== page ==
Let’s talk about bat houses. They are small wooden houses like bird houses that bats can live in.
At Get Bats Out, our primary job is to remove bats from structures they shouldn’t be in, such as schools or residential homes. But that doesn’t mean we hate bats or resent them for trying to find a comfortable place to roost. It’s a very nice gesture to provide an inexpensive little home for bats to live.
Making a Bat House
There are many different ways to make a bat house, and a lot of different reference materials to help you do the job. This is just a general overview of what to do.
First of all, you should use weather-resistant wood that’s natural. You should have typical carpentry materials on hand, such as hammers, nails, screws, drills, and measuring tape. You might also have paint or finish on hand.
You’ll put the different wood boards together to form a box, and you’ll want to mount it on a pole or post (for reasons I’ll explain shortly). If you chose to have the wood painted, you’ll want to do that before you assemble the bat house.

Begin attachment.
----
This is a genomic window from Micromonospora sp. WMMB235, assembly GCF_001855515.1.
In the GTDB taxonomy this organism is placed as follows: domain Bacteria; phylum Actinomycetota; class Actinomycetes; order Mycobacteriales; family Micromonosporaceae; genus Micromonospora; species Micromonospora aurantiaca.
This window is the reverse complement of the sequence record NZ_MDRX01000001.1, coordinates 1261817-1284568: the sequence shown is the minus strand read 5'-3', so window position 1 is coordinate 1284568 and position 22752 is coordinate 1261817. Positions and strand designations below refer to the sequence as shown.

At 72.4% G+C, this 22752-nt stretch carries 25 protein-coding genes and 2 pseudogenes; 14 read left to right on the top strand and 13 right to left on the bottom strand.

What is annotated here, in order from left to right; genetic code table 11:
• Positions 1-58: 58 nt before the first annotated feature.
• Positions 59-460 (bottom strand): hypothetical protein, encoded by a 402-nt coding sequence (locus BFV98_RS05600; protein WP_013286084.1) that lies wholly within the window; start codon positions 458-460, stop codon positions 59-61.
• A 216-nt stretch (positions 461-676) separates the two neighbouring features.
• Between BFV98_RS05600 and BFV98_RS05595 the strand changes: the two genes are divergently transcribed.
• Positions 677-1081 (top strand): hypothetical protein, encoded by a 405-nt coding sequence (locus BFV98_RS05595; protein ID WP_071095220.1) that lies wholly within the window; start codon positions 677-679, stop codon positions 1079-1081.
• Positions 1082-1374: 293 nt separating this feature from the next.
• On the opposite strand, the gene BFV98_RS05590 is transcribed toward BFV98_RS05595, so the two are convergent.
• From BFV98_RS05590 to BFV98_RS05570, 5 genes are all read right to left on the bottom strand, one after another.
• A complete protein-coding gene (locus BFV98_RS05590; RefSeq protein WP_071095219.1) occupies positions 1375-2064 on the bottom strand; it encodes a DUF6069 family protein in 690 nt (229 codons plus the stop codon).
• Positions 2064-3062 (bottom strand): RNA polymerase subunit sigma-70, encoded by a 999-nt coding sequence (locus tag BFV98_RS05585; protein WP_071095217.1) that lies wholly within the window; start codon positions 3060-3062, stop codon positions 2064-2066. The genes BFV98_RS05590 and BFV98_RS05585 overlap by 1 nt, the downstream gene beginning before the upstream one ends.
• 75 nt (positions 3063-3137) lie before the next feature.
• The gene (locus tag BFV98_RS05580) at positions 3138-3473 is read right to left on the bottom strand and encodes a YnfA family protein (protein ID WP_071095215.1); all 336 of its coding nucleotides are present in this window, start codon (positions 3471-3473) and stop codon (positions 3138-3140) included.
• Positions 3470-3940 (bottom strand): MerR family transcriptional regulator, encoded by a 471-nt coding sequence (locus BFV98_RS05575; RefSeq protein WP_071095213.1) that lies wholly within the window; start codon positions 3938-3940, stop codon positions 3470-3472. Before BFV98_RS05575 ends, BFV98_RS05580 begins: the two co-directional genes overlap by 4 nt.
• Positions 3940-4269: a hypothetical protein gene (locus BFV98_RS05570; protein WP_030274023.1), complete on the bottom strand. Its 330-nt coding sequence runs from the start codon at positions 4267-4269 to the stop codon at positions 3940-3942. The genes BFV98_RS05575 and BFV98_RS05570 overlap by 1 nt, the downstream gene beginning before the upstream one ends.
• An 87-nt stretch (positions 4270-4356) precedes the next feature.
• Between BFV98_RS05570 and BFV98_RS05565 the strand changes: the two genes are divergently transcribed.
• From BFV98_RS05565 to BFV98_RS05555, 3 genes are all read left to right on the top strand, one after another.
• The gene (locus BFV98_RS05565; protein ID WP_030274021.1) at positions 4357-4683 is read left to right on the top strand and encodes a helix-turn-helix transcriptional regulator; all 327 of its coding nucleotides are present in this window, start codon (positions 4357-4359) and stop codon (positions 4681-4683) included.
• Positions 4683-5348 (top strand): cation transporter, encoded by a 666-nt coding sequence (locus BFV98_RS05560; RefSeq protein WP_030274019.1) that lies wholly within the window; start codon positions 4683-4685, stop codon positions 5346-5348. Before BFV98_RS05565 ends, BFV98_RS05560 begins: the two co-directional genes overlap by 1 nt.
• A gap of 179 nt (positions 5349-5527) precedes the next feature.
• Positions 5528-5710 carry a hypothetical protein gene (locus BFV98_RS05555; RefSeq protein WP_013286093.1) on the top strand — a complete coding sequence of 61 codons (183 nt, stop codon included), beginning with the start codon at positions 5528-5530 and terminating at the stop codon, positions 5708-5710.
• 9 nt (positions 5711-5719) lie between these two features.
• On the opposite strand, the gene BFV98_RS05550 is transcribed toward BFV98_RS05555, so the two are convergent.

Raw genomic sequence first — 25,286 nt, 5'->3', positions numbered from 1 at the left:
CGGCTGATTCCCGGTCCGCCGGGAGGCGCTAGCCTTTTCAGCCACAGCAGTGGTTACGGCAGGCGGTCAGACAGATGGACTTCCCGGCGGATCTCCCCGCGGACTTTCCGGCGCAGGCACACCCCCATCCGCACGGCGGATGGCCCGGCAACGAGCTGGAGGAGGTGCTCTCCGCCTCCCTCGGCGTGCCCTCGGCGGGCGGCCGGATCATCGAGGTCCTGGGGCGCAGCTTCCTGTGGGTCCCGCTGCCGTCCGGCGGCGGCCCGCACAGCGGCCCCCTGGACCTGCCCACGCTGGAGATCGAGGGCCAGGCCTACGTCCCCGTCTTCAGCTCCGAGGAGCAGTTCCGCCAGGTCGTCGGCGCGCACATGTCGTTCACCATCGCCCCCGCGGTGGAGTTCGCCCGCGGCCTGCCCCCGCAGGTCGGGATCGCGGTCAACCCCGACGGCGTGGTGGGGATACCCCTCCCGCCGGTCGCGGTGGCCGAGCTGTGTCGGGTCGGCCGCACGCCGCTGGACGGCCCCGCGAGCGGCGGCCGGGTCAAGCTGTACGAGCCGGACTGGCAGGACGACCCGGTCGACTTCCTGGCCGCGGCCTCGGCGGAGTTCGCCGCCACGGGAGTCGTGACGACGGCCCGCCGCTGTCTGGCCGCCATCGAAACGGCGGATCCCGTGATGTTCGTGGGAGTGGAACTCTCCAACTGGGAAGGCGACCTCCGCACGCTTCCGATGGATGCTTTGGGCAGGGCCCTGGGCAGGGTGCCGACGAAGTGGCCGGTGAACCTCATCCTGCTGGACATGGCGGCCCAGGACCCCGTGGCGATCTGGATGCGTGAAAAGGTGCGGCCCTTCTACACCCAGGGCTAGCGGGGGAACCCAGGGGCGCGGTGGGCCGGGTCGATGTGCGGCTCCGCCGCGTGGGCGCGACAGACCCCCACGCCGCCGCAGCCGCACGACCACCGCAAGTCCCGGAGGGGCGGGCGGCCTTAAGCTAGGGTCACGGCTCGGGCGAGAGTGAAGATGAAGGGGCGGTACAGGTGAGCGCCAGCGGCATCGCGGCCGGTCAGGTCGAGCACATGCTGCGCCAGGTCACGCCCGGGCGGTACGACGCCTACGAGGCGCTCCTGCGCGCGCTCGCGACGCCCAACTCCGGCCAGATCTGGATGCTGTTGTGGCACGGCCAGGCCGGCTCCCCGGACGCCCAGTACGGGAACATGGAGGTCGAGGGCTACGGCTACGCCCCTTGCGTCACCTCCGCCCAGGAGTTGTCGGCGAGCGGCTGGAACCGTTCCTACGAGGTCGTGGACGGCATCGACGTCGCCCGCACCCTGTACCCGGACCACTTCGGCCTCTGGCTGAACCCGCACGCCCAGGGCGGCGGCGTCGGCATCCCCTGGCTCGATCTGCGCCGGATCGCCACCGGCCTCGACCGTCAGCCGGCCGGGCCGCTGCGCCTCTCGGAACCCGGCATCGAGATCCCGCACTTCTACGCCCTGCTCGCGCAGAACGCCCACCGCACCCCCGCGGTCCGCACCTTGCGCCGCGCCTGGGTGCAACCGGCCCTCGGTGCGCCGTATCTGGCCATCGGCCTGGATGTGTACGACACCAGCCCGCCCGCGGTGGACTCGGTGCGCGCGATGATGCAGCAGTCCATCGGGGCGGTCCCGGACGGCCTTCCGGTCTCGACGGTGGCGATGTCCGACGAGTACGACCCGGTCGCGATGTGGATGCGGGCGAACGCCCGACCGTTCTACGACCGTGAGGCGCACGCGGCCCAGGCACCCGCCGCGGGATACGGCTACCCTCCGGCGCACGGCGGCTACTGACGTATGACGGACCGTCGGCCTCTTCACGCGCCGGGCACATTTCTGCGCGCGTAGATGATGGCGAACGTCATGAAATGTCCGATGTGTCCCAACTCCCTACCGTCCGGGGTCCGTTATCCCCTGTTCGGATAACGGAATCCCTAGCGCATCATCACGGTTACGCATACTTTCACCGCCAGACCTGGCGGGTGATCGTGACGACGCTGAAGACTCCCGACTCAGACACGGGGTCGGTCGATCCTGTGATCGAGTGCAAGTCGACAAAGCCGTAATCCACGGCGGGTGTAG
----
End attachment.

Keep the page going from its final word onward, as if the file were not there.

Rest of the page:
When it comes to the position, I encourage you to experiment. Direction and height of the bat house will influence the likelihood that bats will live there. I don’t know of any surefire way to get bats in, but changing the position periodically definitely improves the chances!
Over the years, I’ve learned a few things about bat houses that you don’t often hear. One is the fact that mounting a bat house on the wall of a residential or commercial structure is a very bad idea.
It puts bats in close contact with the building, which could encourage them to find a way inside (and then Get Bats Out will have to come exclude them!). It also leads to piles of guano near where people are living and working.
Instead, mount that bat house on a pole or tree set far apart from any human building. Try setting it up higher, as bats prefer elevation (up to a point).
One more side note: staining a bat house could repel bats, as they don’t like the smell.
So, to recap, build an unfinished bat house mounted on a post and set far apart from any buildings, and adjust its position until it becomes a new home!
Good luck! I’m sure the bats will love their new home.
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